- After giving up 45 points to Alabama in last year's title game, Clemson's defense feels an extra burden to ensure it does its part to get revenge in this year's rematch.
CLEMSON, S.C. — Ben Boulware recalls two things specifically about his reaction to losing the national championship game a year ago: crying and being a jerk to anyone who wanted to talk to him.
The tears flowed and the walls were thrown up—“People wanting to do interviews, and I was a total A-hole,” the senior linebacker says now—not simply because Clemson fell short against Alabama last January. It was how Clemson fell short. The offense scored 40 points, but the defense surrendered 45. The weight of failure, of Boulware and his defense flubbing the most important opportunity of their football lives, was overwhelming.
“We felt like crap,” Boulware says. “I don’t want to feel that again.”
Clemson is happy to face Alabama in another national championship game Monday, but at least as its defense is concerned, this is not some testosterone-driven, We Want Bama chest thumping exercise. It merely represents the most direct path to redemption. The Tigers have deployed a top 10 defense now for three years running—this year’s unit finished the regular season ranked ninth nationally in total defense (313.9 yards allowed per game)—but it went missing for one very important night in Glendale, Ariz., last winter. The Crimson Tide rolled up 473 yards in the game and scored 24 points in the fourth quarter alone, and there evidently wasn’t much the opposition could do about it.
In theory it will not be difficult for Clemson’s defense to do better. Going by its elevated standards, it couldn’t do much worse. “We let up a lot of big plays, a lot of uncontested plays, too,” defensive end Christian Wilkins says. “It’s a bad feeling you get when you feel like you don’t pull your weight. The offense did what they had to do. Obviously we didn’t do our jobs. New year. New team. We’re just going to have to focus on getting the game plan down.”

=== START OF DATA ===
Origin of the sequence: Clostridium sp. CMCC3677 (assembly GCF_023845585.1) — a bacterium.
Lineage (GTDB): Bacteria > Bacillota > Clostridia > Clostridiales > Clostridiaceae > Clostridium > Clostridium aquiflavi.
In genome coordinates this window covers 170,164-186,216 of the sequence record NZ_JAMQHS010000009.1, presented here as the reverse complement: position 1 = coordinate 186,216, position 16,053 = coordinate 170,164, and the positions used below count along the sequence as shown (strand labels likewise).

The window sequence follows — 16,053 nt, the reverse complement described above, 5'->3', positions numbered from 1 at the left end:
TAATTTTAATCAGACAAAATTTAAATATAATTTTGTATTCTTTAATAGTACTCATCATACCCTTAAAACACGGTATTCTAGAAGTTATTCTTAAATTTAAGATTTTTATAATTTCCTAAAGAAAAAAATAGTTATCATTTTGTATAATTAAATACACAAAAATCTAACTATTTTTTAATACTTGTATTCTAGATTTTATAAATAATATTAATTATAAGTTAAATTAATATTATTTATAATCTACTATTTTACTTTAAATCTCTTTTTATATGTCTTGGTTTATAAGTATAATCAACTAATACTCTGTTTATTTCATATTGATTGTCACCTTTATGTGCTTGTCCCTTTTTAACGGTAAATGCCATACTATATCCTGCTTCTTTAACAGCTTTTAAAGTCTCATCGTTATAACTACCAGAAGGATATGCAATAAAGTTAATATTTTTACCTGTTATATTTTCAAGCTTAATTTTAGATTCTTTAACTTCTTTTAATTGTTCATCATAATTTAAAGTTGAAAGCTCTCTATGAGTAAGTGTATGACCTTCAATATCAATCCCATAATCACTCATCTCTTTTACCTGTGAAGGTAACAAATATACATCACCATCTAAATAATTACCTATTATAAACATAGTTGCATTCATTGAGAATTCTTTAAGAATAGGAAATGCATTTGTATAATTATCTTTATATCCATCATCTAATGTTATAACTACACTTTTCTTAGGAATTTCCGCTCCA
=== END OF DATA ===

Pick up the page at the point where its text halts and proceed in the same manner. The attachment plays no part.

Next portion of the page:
There are complicating factors. Alabama technically installed a new offensive coordinator in the week before the championship, though it seems counterintuitive that Steve Sarkisian would stray too far from what his good friend Lane Kiffin has established in 2016, especially on such short notice. Maybe more relevant is freshman Jalen Hurts starting at quarterback for the Crimson Tide and offering a dual-threat that Clemson didn’t have to deal with facing Jake Coker in last year’s title game.
There are also arguments to be made that Clemson doesn’t have to change much of anything at all defensively, besides its level of efficiency. Take, for example, Alabama tight end O.J. Howard amassing 205 yards receiving in the championship game of 2016. To hear Clemson tell it, the plan on three of Howard’s biggest gains was just fine. So there’s really no reason to change much, except the execution and the outcome. “We turned him loose last year,” defensive coordinator Brent Venables said. “First one, we turned him loose, don’t cover him. So that’s not a matchup problem. We just don’t cover him. We bust. Then [Coker] throws a wheel route and we’re in three-deep, and we settle thinking he’s going to throw somewhere else. So, again, we don’t cover him on another one. And then [Coker] throws it in the flat behind the line of scrimmage, and we feint and don’t make the tackle and there [Howard] goes. Those are the three plays in particular that were game-changers that I remember.”
Likewise the Tigers insist altering the game plan just to befuddle Hurts might be counterproductive. “You got some juniors that haven’t started 14 games in their career,” Tigers coach Dabo Swinney says. “He ain’t a freshman anymore.” No, it’s better instead to reference the Fiesta Bowl shellacking of Ohio State and how the defense didn’t need many gimmicks or twists to register a shutout against an offense led by a veteran dual-threat quarterback in J.T. Barrett.
“He’s played at the LSUs, he played against Florida in the SEC championship, beat Washington in the playoff game,” Boulware says of Hurts. “So I don’t think anything’s going to overwhelm him. We realize that. We’re going to stick to our roots.”
Clemson has harped on honing its consistency all season; it surrendered 71 plays of 20-plus yards last season and 54 such plays this year, per CFBstats.com, a jump from 102nd nationally to 31st nationally. The Tigers’ scoring defense (18.4 points per game) ranked 12th in the country entering the playoff and, clearly, only improved from there after the Fiesta Bowl whitewash.
Should that improved reliability follow to the championship game, the Tigers likely will not get gashed the way they did a year ago. That may not correlate to a win. There may still be tears and a decided lack of interest in postgame media duties. But the wounds won’t be self-inflicted.
“If you put up 40 points a game, you’re not supposed to lose,” Boulware says. “For us to lose the game on defense, it sucked. Obviously we want to change that around.”